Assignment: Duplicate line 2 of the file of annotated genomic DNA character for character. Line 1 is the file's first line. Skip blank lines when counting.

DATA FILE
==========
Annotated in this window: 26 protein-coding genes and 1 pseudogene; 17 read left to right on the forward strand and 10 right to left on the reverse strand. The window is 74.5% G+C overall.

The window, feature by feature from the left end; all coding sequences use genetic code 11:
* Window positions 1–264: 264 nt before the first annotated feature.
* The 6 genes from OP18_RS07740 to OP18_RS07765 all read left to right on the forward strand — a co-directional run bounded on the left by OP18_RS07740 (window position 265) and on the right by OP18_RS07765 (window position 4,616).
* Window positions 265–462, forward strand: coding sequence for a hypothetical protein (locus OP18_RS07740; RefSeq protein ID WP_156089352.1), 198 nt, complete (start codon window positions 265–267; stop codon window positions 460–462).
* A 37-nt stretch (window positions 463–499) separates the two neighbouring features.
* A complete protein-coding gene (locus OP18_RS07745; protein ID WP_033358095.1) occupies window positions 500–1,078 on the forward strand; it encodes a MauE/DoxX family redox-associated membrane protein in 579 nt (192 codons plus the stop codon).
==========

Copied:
The window, feature by feature from the left end; all coding sequences use genetic code 11: